Archive for the 'On worries' Category

Am I nervous?

Now that we’re only 7 weeks away, people have been asking me over and over the same question: Are you nervous?

If they’re talking about labor and delivery, the honest answer as of now is that I feel nothing. (Let’s hope that continues through the entire labor and delivery process…with the right drugs, it just might!) I haven’t spent any time thinking about the experience because honestly, I have no idea what to even think could happen. I know of too many people who have had different labor experiences to think I have any way of anticipating how mine will be.

I’ve read about women creating a “birthing plan.” Who are these women? And how clean are their houses? How many lists do they need to get through the day? Seriously, I like to describe myself as “detail-oriented” and “organized,” but let’s face it: I’m a bit of a control freak. However, I could never write out a plan for how I want my labor to go. That would be like asking a 5 year old to plan out which college they’d like to go to when they graduate high school.

My birthing plan is as follows: Enter hospital with baby in belly. Leave hospital with baby in arms. My labor will happen as it happens. If the doctor suggests this or that, my answer is, sure, go ahead. My guess is that they know more about what’s best for the baby, as they’ve done this a few more times than me. (Although, I suppose I should modify my “birthing plan” a bit: I did think that I’d really like to remember to bring a headband. I want my hair pulled away from my face. Yes, this is what I think of. So, enter hospital with baby in belly. Put on a headband. Leave hospital with baby in arms.) Continue reading ‘Am I nervous?’


Lessons from breastfeeding class

I just finished watching a breastfeeding DVD, as that’s one of the aspects of baby care I know the least about but have an interest in doing. I’ve heard it’s so good for the baby as far as nutrients go, and also that it saves mucho on the cost of a baby. I’ve also heard that for some moms it just doesn’t work.

Breastfeeding is sort of a weird topic. It’s very comfortable for new moms to talk about, but other than that most people are a bit uncomfortable. People try to pretend it’s a topic they’re okay with, but feel just a little strange—after all, it’s boobs we’re talking about here. Boobs and sucking. (If you weren’t uncomfortable with the topic before, I bet you are now!) Seriously, though. Not the next thing I want to talk to my dad about.

New moms, though, they’ll go to town with the topic. Some of the best new mom stories I’ve heard begin with “I leaked once when…” or “I was so full of milk I had to…” These stories, although not funny at all at the time, I’m sure, are always great for a new mom laugh months later. In fact, if the whole breastfeeding thing works out for me, I hope to have some embarrassing boob milk stories for the blog in the future.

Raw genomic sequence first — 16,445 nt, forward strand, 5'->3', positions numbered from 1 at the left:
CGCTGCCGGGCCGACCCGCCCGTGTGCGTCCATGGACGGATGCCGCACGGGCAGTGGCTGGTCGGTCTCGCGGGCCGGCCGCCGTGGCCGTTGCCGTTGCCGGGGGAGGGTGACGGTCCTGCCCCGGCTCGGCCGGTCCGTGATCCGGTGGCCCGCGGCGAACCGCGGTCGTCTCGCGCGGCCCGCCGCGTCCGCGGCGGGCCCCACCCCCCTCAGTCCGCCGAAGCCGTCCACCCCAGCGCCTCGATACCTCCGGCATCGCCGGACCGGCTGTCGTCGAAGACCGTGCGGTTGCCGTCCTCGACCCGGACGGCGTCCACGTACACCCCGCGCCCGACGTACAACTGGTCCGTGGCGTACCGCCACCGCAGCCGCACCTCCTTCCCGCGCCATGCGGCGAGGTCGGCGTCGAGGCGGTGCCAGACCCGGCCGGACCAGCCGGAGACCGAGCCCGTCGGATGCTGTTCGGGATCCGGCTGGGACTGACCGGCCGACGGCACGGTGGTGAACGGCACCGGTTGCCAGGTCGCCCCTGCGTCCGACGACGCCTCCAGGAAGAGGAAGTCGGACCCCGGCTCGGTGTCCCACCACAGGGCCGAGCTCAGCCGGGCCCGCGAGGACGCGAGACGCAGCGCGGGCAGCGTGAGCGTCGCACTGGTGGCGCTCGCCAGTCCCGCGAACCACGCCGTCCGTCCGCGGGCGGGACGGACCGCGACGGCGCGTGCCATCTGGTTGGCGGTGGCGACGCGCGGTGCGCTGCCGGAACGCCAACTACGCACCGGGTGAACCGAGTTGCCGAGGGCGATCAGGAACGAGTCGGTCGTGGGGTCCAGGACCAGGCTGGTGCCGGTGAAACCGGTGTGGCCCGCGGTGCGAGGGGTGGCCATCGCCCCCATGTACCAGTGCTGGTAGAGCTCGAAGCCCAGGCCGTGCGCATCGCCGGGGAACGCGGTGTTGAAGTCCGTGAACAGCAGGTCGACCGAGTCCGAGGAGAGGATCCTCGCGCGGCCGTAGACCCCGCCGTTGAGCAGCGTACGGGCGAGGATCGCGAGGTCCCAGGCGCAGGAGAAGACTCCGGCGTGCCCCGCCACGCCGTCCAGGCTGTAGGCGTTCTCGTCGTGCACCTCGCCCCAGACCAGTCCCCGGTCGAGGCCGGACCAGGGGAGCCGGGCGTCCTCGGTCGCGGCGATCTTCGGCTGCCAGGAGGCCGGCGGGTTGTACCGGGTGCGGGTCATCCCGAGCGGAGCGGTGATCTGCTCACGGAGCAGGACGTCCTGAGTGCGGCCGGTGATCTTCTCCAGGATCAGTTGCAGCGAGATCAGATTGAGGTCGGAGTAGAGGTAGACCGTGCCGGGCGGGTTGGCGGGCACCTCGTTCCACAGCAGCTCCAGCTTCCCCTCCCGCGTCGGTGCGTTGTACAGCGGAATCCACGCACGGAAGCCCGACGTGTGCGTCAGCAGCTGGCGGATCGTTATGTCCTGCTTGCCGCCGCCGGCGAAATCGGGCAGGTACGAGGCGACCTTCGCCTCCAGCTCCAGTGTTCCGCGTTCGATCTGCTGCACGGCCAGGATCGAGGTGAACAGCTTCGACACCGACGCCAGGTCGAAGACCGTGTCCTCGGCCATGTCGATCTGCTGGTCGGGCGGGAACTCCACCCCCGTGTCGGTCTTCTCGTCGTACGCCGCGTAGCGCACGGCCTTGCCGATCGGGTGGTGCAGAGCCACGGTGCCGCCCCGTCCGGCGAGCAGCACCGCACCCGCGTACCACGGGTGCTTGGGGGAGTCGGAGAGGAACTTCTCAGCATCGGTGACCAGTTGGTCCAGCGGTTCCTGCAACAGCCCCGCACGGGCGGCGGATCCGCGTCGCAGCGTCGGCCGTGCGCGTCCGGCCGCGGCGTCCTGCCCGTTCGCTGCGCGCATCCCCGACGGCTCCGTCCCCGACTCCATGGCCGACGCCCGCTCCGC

Anyhow, I learned a few things from this breastfeeding DVD I watched that I thought were interesting:

  • You can wake a sleeping baby! If you’re trying to keep the baby on an every 2-3 hours schedule like the DVD recommends, especially in the first few weeks, you’ll have to wake the baby up to make that happen. It sounds like it’s a “good luck” thing with some babies, though, as they are really tired and love their sleep the first week or so. Good luck waking them!
  • You may have noticed babies all have the same nose. Now you can know a reason, according to the DVD: babies noses all are pug noses so they can’t be smothered by mom’s boobs when breastfeeding. The nose tilts up so they can breathe!
  • A lesson I gathered on my own from the DVD: Like on Seinfeld, there’s good naked and bad naked. Breastfeeding is bad naked. Really! The instructor on this DVD was fully clothed using a doll to demonstrate positions to hold the baby in. I got what she meant, but for some reason the DVD editors felt the need to cut to Boobs McGee or Booby McBooberson to demonstrate as well. Trust me on this formula: boobie closeup + attached baby = bad naked.
  • Last, breastfeeding is hard work! I still hope to make it happen, but I know a little more about how much of a commitment it’s going to take. Wish me good boobie milk luck (or not, as that is an awkward phrase even as I type it)!

Chronicles of a first diaper change

As I’ve said, I’ve somehow managed to get through 28 years of life without being lucky enough to be around a baby whose diaper needs a changin’. Wally V seemed to be a little concerned at the prospect of such inexperience being in charge of his dryness and comfort, so I decided it was time for a little rehearsal to be sure I could handle it.

Fortunately, this week I had all the ingredients for my practice run: a willing, calm and cool mom (my sister [in-law] Jane), a cute little guinia bird (my nephew Grady), and a simple wet diaper. (The room of witnesses, Wally’s fam, insisted I should think hard before I try a level 2 stinker.)